Innovation follows some form of environmental pressure. Spoons haven't changed much because the pressure went away or was dealt with. The difficulties around scooping and eating liquids were solved and no further pressures existed to be improved upon. New pressures then stress further innovation. Following the spoon bit, as the human race advanced/advances into the space age, a new issue arises: liquids in space. Humans looked at spoons, which long had solved the problems of eating liquids, and realized they weren't going to perform under the new criteria. New environmental pressures were there that demanded attention and innovation. I imagine an astronaut's grandma was upset that she couldn't send her tupperware of soup into zero-g with her favorite grandchild. "How about I load it into a toothpaste tube or a caprisun pouch?" Thanks Grandma!
Just like that the spoon gets blacklisted from spaceflight.
Related more to thoroughly researched areas, innovation comes in whatever way can reduce the pressure. For example, people looking at solar power might see a tech limit due to the actual amount of energy reaching them. Our solar power limit is estimated somewhere above 120 Watts/sq. meter. In your question's context, that is the hard limit, even after centuries of research. "Good Enough" would be found by the pressures forcing the change and what changes could be made to reduce the pressure. Lets say there is a 90% efficient solar panel. Is the earth in desperate need of 100% solar energy extraction? Would (for the sake of this example) years and trillions of dollars in research be needed? or would it be easier/cheaper to build solar collectors in space? Is it Dyson Sphere time? What about other energy sources? What about more efficient appliances? What about killing off a huge chuck of the population to reduce demand? Scary, but it all depends.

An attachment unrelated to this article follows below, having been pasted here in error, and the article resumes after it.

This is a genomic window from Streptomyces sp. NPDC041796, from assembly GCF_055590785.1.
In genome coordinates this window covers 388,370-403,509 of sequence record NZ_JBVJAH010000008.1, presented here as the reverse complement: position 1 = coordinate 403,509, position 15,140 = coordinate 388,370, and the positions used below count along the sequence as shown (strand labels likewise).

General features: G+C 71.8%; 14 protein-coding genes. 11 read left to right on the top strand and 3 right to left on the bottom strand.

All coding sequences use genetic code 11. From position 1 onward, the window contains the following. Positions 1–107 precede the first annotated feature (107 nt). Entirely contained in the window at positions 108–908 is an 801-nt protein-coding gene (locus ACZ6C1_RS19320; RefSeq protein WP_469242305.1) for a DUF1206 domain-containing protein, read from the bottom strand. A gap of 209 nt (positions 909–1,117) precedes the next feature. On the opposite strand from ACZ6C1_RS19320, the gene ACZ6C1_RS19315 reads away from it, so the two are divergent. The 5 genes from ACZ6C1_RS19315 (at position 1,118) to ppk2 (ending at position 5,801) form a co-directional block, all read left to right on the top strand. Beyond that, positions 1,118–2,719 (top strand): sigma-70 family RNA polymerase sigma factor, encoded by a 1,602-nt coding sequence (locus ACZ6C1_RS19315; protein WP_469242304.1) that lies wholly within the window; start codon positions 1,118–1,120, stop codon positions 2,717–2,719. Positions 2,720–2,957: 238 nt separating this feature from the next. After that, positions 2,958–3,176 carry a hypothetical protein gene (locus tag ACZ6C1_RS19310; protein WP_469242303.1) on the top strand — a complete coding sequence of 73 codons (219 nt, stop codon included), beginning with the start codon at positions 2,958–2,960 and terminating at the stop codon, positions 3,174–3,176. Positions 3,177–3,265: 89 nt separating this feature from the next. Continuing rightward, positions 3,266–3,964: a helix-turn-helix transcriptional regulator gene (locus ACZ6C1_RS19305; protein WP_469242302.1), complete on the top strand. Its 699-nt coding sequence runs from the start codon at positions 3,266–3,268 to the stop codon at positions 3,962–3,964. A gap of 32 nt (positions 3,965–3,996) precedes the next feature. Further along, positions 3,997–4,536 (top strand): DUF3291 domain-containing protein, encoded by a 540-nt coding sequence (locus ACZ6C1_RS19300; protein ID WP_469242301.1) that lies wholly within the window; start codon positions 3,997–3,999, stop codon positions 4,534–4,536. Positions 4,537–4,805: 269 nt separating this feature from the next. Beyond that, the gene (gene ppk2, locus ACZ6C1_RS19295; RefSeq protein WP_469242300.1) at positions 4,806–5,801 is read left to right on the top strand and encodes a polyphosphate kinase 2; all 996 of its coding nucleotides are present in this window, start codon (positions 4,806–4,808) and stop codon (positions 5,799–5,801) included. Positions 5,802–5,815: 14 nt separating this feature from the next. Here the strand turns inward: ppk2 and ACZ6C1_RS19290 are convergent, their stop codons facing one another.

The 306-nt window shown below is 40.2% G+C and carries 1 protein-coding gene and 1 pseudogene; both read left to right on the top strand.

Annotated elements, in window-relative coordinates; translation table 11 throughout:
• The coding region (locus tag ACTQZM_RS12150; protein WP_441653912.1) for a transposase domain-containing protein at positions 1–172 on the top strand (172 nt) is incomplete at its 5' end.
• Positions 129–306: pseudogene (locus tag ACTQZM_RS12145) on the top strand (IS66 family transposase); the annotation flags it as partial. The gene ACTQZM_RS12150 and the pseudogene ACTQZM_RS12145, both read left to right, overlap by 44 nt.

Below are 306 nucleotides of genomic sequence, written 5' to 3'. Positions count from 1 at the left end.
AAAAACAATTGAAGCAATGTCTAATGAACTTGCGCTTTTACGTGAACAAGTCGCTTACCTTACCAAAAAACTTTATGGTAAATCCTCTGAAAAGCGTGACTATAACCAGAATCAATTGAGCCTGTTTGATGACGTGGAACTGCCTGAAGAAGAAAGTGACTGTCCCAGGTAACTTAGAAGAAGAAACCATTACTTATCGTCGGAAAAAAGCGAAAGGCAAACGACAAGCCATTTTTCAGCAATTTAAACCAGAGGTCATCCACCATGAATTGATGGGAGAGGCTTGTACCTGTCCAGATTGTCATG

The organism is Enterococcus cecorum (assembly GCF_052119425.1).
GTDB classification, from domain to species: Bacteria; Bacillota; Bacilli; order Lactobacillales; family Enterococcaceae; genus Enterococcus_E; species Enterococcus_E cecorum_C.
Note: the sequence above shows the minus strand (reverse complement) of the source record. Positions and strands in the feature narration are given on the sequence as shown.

In this case, the pressure includes energy need, time, effort, expense, morals, ethics, etc. and the responses are not limited to more work on the current research they are trying. Humans like to do things at the cheapest 'cost' to them - We're lazy. We will try to find a different solution to reduce the pressure. I'm not saying solar collectors in space would be easy, but it would be just one way to reduce the energy need pressure, and it would definitely be prioritized as soon as the research was deemed fruitless and 'expensive'. Also, lets not kill off people.
The same holds for your second point. The innovation is driven by pressures. Is the planet under a threat of advanced alien war? You can bet we'll prioritize weapons tech over cold sore treatments. Has globalization and communication reduced nuclear tensions? We'll probably kick start tons of medical funding. while retiring weapons projects. Do astronauts love eating soups and cereals with spoons? We'll need some artificial gravity on board ASAP!
The scary side I see to this innovation process is a world where maybe we have tried nearly everything. In that case I imagine the solutions would be a little nightmarish. Maybe nothing has yet solved a global energy/food crisis and the darker answers I mentioned might be the only 'good' or affordable solutions. Yikes.